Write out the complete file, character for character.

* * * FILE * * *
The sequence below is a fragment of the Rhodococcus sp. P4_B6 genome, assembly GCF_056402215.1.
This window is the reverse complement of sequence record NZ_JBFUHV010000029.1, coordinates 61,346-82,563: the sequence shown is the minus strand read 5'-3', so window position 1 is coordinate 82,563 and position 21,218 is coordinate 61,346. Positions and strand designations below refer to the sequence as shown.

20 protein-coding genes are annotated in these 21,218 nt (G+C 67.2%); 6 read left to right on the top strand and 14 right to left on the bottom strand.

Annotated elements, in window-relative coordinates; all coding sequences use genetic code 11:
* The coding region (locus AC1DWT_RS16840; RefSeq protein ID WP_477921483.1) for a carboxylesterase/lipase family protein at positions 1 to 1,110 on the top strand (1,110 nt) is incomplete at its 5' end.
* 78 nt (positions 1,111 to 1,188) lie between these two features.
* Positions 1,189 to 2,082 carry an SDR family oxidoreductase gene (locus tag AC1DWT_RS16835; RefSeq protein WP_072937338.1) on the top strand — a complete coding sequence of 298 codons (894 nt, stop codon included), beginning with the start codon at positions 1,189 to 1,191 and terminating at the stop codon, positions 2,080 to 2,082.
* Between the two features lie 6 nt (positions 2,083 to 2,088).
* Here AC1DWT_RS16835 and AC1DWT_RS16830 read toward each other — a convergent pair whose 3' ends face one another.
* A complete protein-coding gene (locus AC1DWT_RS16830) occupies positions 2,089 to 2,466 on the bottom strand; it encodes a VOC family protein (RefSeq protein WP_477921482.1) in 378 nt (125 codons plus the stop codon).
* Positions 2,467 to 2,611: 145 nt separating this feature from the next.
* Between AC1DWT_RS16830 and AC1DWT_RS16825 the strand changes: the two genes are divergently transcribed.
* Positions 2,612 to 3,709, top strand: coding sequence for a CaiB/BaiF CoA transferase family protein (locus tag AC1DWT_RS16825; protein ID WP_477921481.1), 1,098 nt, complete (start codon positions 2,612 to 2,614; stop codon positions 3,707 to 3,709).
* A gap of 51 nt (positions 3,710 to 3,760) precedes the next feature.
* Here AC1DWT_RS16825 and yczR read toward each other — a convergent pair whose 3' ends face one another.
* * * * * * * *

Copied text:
The sequence below is a fragment of the Rhodococcus sp. P4_B6 genome, assembly GCF_056402215.1.
This window is the reverse complement of sequence record NZ_JBFUHV010000029.1, coordinates 61,346-82,563: the sequence shown is the minus strand read 5'-3', so window position 1 is coordinate 82,563 and position 21,218 is coordinate 61,346. Positions and strand designations below refer to the sequence as shown.

20 protein-coding genes are annotated in these 21,218 nt (G+C 67.2%); 6 read left to right on the top strand and 14 right to left on the bottom strand.

Annotated elements, in window-relative coordinates; all coding sequences use genetic code 11:
* The coding region (locus AC1DWT_RS16840; RefSeq protein ID WP_477921483.1) for a carboxylesterase/lipase family protein at positions 1 to 1,110 on the top strand (1,110 nt) is incomplete at its 5' end.
* 78 nt (positions 1,111 to 1,188) lie between these two features.
* Positions 1,189 to 2,082 carry an SDR family oxidoreductase gene (locus tag AC1DWT_RS16835; RefSeq protein WP_072937338.1) on the top strand — a complete coding sequence of 298 codons (894 nt, stop codon included), beginning with the start codon at positions 1,189 to 1,191 and terminating at the stop codon, positions 2,080 to 2,082.
* Between the two features lie 6 nt (positions 2,083 to 2,088).
* Here AC1DWT_RS16835 and AC1DWT_RS16830 read toward each other — a convergent pair whose 3' ends face one another.
* A complete protein-coding gene (locus AC1DWT_RS16830) occupies positions 2,089 to 2,466 on the bottom strand; it encodes a VOC family protein (RefSeq protein WP_477921482.1) in 378 nt (125 codons plus the stop codon).
* Positions 2,467 to 2,611: 145 nt separating this feature from the next.
* Between AC1DWT_RS16830 and AC1DWT_RS16825 the strand changes: the two genes are divergently transcribed.
* Positions 2,612 to 3,709, top strand: coding sequence for a CaiB/BaiF CoA transferase family protein (locus tag AC1DWT_RS16825; protein ID WP_477921481.1), 1,098 nt, complete (start codon positions 2,612 to 2,614; stop codon positions 3,707 to 3,709).
* A gap of 51 nt (positions 3,710 to 3,760) precedes the next feature.
* Here AC1DWT_RS16825 and yczR read toward each other — a convergent pair whose 3' ends face one another.